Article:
Though public school leaders near and far are pushing for greater access to the coronavirus vaccine for school employees and many tout the vaccines as essential for school reopenings, few are talking about making vaccines a mandate.
The importance of the vaccine in solving the crisis and getting kids back to school campuses cannot be overstated, said Dr. Sayone Thihalolipavan, a medical consultant for San Diego County’s health and human services agency.
Other safety measures are great, but Thihalolipavan told local K-12 school officials during a Jan. 12 online meeting vaccines are “how we get back to normal. This is a key tool in that process of getting to that light at the end of the tunnel.”
The federal Equal Employment Opportunity Commission said in December employers could lawfully require the vaccine of workers, with some exceptions. The state sets requirements for vaccines for school children, including the measles, Hepatitis B and polio, among others.
School reopening agreements bargained with San Diego Unified’s teacher’s union thus far have not mentioned vaccine requirements.
“The mandatory vaccination of students is up to the state,” San Diego Unified spokeswoman Maureen Magee wrote in an email. As for employees, Magee said the vaccine remains voluntary but “if vaccination rates are low when voluntary, the superintendent would refer the issue of having less-than-optimal vaccination rates to our district physician for review with our panel of scientific experts from UC San Diego … to assess the potential impact of varying rates of staff vaccinations.”
Kisha Borden, president of the 6,500-member San Diego Education Association, told Voice of San Diego discussions with San Diego Unified over an employee vaccine mandate “would be pointless” at this stage, and union members have not been surveyed on the issue.
“The state is having trouble obtaining the supply necessary to vaccinate those who are currently eligible to receive a dose,” Borden wrote in an email. “We have not had any discussions with the District around mandating vaccines as it would be pointless given that the District would be unable to obtain the supply necessary to vaccinate all staff. Our focus has been on following the recommendations of experts to get case rates to a level where it would (be) safe to slowly reopen schools.”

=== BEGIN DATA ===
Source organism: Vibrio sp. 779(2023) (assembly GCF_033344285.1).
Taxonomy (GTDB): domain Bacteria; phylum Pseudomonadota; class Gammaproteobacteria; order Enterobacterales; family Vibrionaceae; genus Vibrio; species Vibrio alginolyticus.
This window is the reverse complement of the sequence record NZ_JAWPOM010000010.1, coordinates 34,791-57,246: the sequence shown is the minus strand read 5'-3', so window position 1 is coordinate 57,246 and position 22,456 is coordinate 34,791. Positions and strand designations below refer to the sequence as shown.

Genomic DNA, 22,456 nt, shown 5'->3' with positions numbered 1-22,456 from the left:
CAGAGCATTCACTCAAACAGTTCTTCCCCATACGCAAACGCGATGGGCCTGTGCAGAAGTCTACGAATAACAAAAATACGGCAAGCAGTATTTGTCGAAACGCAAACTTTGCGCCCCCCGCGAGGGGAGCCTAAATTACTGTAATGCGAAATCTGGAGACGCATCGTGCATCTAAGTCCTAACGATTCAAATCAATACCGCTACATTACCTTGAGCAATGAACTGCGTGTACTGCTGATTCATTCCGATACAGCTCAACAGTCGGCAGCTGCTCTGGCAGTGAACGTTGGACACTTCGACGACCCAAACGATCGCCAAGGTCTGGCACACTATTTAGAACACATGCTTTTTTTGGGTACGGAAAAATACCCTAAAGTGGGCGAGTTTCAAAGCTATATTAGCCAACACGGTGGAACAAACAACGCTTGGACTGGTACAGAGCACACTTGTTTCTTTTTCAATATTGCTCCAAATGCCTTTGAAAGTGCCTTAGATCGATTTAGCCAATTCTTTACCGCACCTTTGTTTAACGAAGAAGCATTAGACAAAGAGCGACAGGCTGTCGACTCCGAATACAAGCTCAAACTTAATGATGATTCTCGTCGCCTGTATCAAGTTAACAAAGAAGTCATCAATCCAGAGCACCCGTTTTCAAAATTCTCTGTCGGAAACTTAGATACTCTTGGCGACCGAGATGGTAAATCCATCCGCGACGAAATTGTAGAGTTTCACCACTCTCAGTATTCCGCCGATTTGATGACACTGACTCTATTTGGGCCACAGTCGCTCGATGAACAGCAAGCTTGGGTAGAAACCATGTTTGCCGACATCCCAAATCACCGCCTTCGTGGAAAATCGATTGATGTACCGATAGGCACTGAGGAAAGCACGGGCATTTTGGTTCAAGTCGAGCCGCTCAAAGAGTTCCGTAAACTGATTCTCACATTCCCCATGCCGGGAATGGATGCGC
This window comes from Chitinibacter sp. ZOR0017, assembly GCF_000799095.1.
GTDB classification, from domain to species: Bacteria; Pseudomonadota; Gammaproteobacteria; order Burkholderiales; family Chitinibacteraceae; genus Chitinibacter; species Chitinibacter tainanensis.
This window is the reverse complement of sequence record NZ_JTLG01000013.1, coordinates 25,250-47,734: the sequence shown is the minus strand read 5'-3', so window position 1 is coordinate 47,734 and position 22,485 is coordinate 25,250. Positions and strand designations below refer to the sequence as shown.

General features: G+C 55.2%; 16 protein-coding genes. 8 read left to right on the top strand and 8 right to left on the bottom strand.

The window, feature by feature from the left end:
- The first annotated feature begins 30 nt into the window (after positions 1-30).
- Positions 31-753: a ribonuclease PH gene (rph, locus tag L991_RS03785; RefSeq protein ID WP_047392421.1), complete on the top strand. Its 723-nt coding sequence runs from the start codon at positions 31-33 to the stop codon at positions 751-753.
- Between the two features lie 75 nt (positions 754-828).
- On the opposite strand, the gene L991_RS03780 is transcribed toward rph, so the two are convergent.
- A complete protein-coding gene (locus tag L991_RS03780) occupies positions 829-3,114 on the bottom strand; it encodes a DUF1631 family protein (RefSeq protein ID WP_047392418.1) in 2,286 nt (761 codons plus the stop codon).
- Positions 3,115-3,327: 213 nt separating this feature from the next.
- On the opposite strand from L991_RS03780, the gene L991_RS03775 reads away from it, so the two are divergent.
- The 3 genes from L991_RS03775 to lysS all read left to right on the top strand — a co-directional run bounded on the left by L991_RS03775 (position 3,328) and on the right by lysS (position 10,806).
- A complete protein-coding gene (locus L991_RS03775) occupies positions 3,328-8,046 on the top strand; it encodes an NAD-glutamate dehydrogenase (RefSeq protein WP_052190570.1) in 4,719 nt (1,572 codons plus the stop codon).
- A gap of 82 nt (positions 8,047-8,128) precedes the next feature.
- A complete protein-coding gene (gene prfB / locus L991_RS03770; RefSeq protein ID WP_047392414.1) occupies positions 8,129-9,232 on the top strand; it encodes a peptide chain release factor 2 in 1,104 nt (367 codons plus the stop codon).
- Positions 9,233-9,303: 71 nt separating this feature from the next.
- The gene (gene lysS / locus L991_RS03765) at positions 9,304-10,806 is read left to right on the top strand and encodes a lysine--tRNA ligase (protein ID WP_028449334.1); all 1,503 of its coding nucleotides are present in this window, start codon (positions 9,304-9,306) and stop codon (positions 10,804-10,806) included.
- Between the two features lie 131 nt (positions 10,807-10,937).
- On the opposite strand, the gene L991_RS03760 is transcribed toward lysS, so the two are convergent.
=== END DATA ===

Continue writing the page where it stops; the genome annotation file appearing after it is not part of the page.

SDEA union officials have emphasized the importance of COVID-19 testing, personal protective equipment and other safety measures aside from vaccines in member communications in recent months.
Borden told KPBS in December the union would negotiate to keep all teachers employed even if they decline the vaccine.
Borden signaled her support for keeping vaccines optional at a California Senate education hearing Jan. 21.
“My ask is that our elected leaders focus on making sure educators are able to receive the vaccine, if desired, as soon as possible and combine that effort with adequate funding for the ongoing testing for our students and school staff that is necessary,” Borden said.
Locally, school health professionals like nurses are eligible for vaccines now, while broader school employee ranks will be included in the next wave of vaccines – unless they meet other criteria already, like being at least 65 years old. In smaller California counties, where earlier vaccine waves moved quickly through tinier populations, educators are already eligible.
Eric Joyce, vice president of the Oceanside Unified school board and an education specialist in the Encinitas Union School District, said special education workers should be eligible now, in the earliest wave of vaccines.
“They merit unique consideration because of several factors which may increase their exposure to COVID-19 and the necessity of bringing back students with significant learning, behavioral and emotional needs as soon as safely possible,” Joyce wrote in an email.
Dr. Howard Taras, a UC San Diego pediatrician advising San Diego Unified, told San Diego board members earlier this month there is hope vaccines for all school employees will begin in February and those who want one will be able to get one ideally by April. Taras said school officials should expect to begin next school year with vaccinated staff and unvaccinated students, with other precautions like distancing and masks still in place for those on campus.
San Diego Unified school board president Richard Barrera also spoke at the California Senate hearing Jan. 21 and expressed eagerness for school personnel to get vaccinated, so much so he endorses any educator holdouts who want a vaccine before returning to school campuses, calling such a stance “entirely appropriate.” Barrera also said, “we are close” to some kind of agreement “that would speed up getting our educators vaccinated.”
“We need to get our educators vaccinated as quickly as possible,” Barrera said at the hearing. “When it is safe to reopen, we will reopen at that point, when there’s the vaccines, when there’s the funding to do the full testing that public health experts advise us to do, and when the case rates have come down to a point that it will actually be safe for our students and our staff to reopen.”